Robert Plant and John Bonham Were Plenty Explosive in Their Pre-Led Zeppelin Band

If you’ve heard the surviving members of Led Zeppelin describe the band’s origin story, they all agree that the first time they played together was magical. In a basement in London, as they wailed through “Train Kept A-Rollin'” and other tracks, Jimmy Page realized he’d put together something special.

Page already knew what he had with half the band. He had little reason to doubt what John Paul Jones, who worked on numerous recording sessions with Page, would bring on bass and keys. But the other half of the band had no reputation on the London scene.

After auditioning Robert Plant for lead vocalist, Page felt he’d discovered a force to be reckoned with. As for John Bonham, it took some convincing to bring the 20-year-old drummer aboard. Eventually, Bonham agreed to come along on Plant’s recommendations.

Plant and Bonham knew each other well in those pre-Zeppelin years. In fact, they were playing in Band of Joy together the year Page recruited them for Zep. And the demos they recorded then showed flashes of the explosiveness they brought to 1969’s Led Zeppelin.

Robert Plant and John Bonham played in several bands together before Led Zeppelin

Band of Joy in 1968
Band of Joy: Guitarist Kevyn Gammond, lead singer Robert Plant, drummer John Bonham, organist Chris Brown, and bassist Paul Lockey, January 1968 | Ron Howard/Redferns

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While Plant and Bonham worked together in Band of Joy as late as ’68, they knew each other from years before. In The John Bonham Story, Plant recalled the first time they met. At the time (circa 1965), Plant was 16 and fronting the Crawling King Snakes before a small audience.

Bonham spent the show glaring at Plant from the audience and sought him out afterward. “There was a guy with quite an arrogant air to himself, very cocky,” Plant said. “And he came up to me after the show, and he said, ‘You’re pretty good. But you’d be a lot better with a drummer like me.'”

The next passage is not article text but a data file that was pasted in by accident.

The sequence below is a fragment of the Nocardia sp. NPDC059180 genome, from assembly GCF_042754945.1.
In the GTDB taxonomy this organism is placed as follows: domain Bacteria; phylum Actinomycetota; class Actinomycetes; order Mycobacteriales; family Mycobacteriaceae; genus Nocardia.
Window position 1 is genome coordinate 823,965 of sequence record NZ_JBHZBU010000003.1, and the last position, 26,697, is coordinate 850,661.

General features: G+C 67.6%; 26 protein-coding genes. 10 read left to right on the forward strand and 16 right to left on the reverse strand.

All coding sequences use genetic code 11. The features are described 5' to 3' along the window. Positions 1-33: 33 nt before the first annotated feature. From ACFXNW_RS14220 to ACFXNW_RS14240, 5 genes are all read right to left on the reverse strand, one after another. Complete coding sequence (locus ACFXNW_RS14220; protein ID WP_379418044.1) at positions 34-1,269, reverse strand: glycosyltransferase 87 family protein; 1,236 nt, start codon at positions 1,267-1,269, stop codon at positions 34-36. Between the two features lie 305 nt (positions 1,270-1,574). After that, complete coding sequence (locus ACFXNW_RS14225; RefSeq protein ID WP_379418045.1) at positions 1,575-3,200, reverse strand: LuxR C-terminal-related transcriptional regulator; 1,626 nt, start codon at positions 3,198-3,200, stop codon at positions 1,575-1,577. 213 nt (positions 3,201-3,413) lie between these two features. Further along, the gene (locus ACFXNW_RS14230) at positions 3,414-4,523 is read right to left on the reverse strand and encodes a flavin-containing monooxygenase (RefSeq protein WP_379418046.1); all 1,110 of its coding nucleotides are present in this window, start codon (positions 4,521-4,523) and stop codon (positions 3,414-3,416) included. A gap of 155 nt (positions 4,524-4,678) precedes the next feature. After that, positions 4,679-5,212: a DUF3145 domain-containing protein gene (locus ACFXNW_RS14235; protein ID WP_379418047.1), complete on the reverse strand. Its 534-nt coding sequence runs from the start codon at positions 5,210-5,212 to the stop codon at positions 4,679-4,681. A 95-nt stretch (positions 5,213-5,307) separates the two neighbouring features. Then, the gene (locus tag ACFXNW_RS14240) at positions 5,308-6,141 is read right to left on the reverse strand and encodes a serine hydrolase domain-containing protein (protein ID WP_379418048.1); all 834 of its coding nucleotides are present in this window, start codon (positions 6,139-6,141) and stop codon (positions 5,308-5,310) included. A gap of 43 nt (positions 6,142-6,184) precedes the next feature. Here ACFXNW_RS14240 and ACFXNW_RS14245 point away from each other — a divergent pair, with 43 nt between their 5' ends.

Though Plant was taken aback by Bonham’s cockiness, the Crawling King Snakes agreed with the drummer’s assessment of himself and hired him. From there, he and Plant bounced around in various short-lived bands until they ended up back together in Band of Joy.

“John was so good, everybody wanted him in the band,” Plant recalled in the documentary. “You knew your relationship with John was gonna change when he decided to get the drums out of the van to clean them — ’cause you’d never see him again. Ha!” But the two did get two impressive demos down with Band of Joy.

Plant and Bonham’s Band of Joy laid down heavy demos of Jimi Hendrix and Buffalo Springfield material

Led Zeppelin, 1969
Led Zeppelin, 1969 Bath Festival | Chris Walter/WireImage

When listening to Band of Joy, you might wonder how many ’60s groups got lost in the era. The band sounds powerful with Plant on vocals and some choice arrangements buoyed by Bonham on drums. Band of Joy’s take on Buffalo Springfield’s classic “For What It’s Worth” is especially interesting.

Bonham almost sounds like the lead instrument on “For What It’s Worth,” which he peppers with fills from the opening bars. As for Plant, it’s remarkable how behind the beat he works on the song. But you also hear Plant going from soft to loud in seconds — a Zep trademark.

You hear more of the same on “Hey Joe,” the Jimi Hendrix hit that Bonham likely played when he worked with Tim Rose in the late ’60s. In the Band of Joy version, Bonham’s heavy drums and Plant’s wailed vocals again jump out at you.

Looking back, you can imagine the seasoned session pro Page seeing the future in these two musicians from England’s Black Country. When he brought them in with Jones, he had the lineup that pushed rock into heavy territory for the following 12 years.